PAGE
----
5 things to get right for a successful eCommerce UX

John Williams
August 20, 2020
6 mins

For businesses to differentiate in e-commerce and benefit from the considerable surge in traffic caused by the pandemic, they need to fill the experience gap created by social distancing in stores. However, before you can even begin to innovating your user experience, there are 5 fundamental UX principles you need to consider first.

1. Design for mobile

It is vital to deliver compelling mobile e-commerce experiences as those who have a negative experience on mobile are 62% less likely to purchase from you in the future. On top of that, mobile has accounted for half of the website traffic globally(Statista) since 2017.

For eCommerce, mobile is even more critical as Amplience data reveals that mobile surpassed desktop (70% average) as the means for interaction in e-commerce. You can't rely on an attractive native app either. 50% of smartphone users are more likely to use a mobile site for browsing and shopping as they don't want to download an app.

On July 1 2019, Google implemented its mobile-first indexing by default, meaning the Google search algorithm will prioritize mobile-friendly websites. If your site is not mobile-friendly, it will be pushed further down Google search results.

Stats from SaleCycle point out that although mobile traffic is higher than desktop, conversion rates for mobile are close to half that of desktop globally (1.82% mobile, 3.90% desktop). They also register a gap between those who browse and those happy to purchase on mobile. Many studies highlight improving mobile UX, particularly mobile-specific UX elements, boosts mobile conversions.

2. Performance is critical.

Website performance is a fundamental factor for user experiences. A research study equates the stress incurred of waiting for slow pages to load, to the anxiety of taking a maths test or watching a horror movie. This level of stress might explain why 53% of mobile users won't wait longer than 3 seconds for a page to load. A site's performance on mobile devices is especially important for SEO as it is a significant factor in Google search rankings.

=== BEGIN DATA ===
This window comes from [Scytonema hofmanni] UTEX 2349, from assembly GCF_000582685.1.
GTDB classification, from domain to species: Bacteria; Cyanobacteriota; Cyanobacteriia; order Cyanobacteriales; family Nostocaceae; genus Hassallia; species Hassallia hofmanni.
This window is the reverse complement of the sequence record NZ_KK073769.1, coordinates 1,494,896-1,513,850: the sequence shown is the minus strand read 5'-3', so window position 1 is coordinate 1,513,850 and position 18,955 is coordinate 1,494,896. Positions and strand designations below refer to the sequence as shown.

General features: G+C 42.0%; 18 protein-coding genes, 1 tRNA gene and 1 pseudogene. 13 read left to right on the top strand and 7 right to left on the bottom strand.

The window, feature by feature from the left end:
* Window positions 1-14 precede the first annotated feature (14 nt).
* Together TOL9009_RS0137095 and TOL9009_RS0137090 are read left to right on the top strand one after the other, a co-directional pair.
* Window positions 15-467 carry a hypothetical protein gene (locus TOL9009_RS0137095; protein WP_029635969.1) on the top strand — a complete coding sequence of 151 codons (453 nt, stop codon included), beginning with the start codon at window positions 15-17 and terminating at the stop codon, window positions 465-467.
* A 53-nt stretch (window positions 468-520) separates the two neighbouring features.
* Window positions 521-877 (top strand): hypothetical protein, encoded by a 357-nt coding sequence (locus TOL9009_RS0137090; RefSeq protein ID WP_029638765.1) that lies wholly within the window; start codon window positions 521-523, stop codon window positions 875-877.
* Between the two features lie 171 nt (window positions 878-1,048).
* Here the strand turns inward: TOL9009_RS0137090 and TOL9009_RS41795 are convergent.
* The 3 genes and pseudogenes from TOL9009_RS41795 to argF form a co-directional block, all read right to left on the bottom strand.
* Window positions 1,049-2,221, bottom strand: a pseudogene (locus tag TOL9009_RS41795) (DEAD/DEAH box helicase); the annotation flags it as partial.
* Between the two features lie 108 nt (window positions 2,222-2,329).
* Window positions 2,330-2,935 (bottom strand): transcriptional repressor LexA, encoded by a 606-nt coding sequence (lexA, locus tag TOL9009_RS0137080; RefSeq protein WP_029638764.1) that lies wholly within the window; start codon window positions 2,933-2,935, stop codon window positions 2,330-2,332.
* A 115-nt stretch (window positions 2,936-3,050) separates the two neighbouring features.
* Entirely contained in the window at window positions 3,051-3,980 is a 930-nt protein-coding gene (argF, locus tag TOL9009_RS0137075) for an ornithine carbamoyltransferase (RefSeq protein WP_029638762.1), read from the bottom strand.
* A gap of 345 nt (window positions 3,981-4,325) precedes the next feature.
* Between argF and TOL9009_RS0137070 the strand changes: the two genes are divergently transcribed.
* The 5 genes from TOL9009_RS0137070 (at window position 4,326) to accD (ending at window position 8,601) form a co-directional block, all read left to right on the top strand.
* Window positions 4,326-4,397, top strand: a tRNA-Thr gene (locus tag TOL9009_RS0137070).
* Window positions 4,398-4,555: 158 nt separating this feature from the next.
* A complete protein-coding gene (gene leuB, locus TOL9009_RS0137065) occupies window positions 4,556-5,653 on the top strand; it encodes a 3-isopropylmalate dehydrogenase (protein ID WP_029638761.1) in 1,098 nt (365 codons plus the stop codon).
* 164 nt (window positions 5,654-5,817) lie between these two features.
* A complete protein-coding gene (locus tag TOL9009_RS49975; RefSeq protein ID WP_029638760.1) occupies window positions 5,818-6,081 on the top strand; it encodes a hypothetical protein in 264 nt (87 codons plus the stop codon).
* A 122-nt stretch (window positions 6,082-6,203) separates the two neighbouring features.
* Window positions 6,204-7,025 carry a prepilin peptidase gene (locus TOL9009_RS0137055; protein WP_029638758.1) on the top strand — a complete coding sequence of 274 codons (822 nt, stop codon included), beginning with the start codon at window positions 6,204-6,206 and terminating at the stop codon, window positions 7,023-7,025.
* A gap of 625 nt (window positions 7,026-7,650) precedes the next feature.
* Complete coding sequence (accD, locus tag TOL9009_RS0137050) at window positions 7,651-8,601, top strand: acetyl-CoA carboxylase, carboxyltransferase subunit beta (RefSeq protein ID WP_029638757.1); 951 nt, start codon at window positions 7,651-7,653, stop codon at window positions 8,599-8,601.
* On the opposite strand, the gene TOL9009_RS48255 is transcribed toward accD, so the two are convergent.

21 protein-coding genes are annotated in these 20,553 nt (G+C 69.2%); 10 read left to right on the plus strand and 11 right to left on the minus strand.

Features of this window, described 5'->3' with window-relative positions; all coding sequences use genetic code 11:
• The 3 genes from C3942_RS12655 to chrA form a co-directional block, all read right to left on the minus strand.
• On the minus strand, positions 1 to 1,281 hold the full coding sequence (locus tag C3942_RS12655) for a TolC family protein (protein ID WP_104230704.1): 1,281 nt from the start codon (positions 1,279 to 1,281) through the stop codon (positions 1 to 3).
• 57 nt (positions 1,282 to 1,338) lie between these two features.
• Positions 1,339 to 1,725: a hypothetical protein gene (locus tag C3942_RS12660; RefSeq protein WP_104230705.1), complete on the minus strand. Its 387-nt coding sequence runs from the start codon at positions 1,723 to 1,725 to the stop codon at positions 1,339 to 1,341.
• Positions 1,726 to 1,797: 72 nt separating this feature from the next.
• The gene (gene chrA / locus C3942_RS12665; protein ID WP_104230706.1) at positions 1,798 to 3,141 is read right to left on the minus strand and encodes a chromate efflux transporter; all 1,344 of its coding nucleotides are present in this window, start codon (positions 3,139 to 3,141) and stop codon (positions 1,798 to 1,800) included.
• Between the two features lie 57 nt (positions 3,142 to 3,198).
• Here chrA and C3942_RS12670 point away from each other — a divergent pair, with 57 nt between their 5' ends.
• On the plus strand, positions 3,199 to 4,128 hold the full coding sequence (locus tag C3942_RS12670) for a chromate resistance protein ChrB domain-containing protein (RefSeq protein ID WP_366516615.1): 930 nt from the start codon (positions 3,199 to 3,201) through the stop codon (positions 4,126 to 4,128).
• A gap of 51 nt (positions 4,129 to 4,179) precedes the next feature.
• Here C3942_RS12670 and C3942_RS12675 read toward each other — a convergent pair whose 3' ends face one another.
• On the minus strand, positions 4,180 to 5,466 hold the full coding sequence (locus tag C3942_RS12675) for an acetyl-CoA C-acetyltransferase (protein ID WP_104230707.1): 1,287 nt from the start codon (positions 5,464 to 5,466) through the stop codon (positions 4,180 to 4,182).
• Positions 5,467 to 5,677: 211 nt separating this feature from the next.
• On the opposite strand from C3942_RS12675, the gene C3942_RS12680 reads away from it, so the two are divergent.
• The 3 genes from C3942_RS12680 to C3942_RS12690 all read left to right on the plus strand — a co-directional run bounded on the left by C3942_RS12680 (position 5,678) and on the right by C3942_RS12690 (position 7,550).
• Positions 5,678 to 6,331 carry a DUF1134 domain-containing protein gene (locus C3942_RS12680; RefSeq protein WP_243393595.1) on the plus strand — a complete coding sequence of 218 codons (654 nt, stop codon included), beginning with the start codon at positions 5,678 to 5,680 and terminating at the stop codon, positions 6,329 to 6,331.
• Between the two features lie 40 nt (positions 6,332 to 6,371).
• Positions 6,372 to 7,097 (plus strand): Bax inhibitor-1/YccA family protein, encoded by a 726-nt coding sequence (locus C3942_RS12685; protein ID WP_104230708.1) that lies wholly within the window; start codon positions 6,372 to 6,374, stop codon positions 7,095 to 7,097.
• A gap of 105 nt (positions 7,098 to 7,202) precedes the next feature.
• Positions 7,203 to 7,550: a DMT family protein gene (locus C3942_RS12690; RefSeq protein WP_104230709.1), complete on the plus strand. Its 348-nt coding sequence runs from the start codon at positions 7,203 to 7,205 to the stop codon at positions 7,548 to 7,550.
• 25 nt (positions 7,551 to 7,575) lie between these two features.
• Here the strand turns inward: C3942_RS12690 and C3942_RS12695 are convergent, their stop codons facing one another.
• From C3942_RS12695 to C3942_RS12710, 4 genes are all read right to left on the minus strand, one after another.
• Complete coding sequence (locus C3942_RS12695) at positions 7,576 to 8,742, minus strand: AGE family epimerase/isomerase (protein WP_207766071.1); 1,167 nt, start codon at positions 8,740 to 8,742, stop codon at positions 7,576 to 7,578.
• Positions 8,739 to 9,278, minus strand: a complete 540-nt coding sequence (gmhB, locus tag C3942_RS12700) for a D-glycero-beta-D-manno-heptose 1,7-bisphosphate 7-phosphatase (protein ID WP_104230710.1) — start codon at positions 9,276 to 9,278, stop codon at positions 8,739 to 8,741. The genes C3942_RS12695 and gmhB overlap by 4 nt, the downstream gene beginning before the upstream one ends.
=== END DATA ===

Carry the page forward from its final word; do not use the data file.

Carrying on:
Page speed has a dramatic effect on e-commerce, as approximately 70% of users agree that page speed influences their likeliness to buy. Google attributes a 1-second delay in mobile page load to a fall in the conversion ofup to 20%. In a Radware blog post on how page speed affects conversion, they report that:

  • Walmart gained up to 2% on conversion for each second improvement in page speed

  • AutoEverything cut load times by half resulted in a 9% conversion increase

  • Firefox reduced average load time by 2.2% and increased downloads by 15.4%

Furniture Village alongside GreenLight reduced page load time and page size by 20%, through code refactoring and using Amplience Dynamic Media to optimize image load - a significant component of page load. These measures resulted in organic traffic increased by 15%, bounce rate decreased by 9%, and mobile conversion rate went up by 10%.

3. Invest in design

You have a robust eCommerce infrastructure, superior logistics, paid ads directing more customers to your site and optimized your website to be super fast but still, all that could be in vain if your site design is inadequate.

Customers decide within 50ms what they think of your site. This initial option has a significant bearing on whether customers stay on the site and how satisfied they are with future interactions. First impressions are 94% design-related, and a further study shows 46% of consumers base the credibility of a website on its visual appeal and aesthetics, including layout, typography, font size and colour schemes.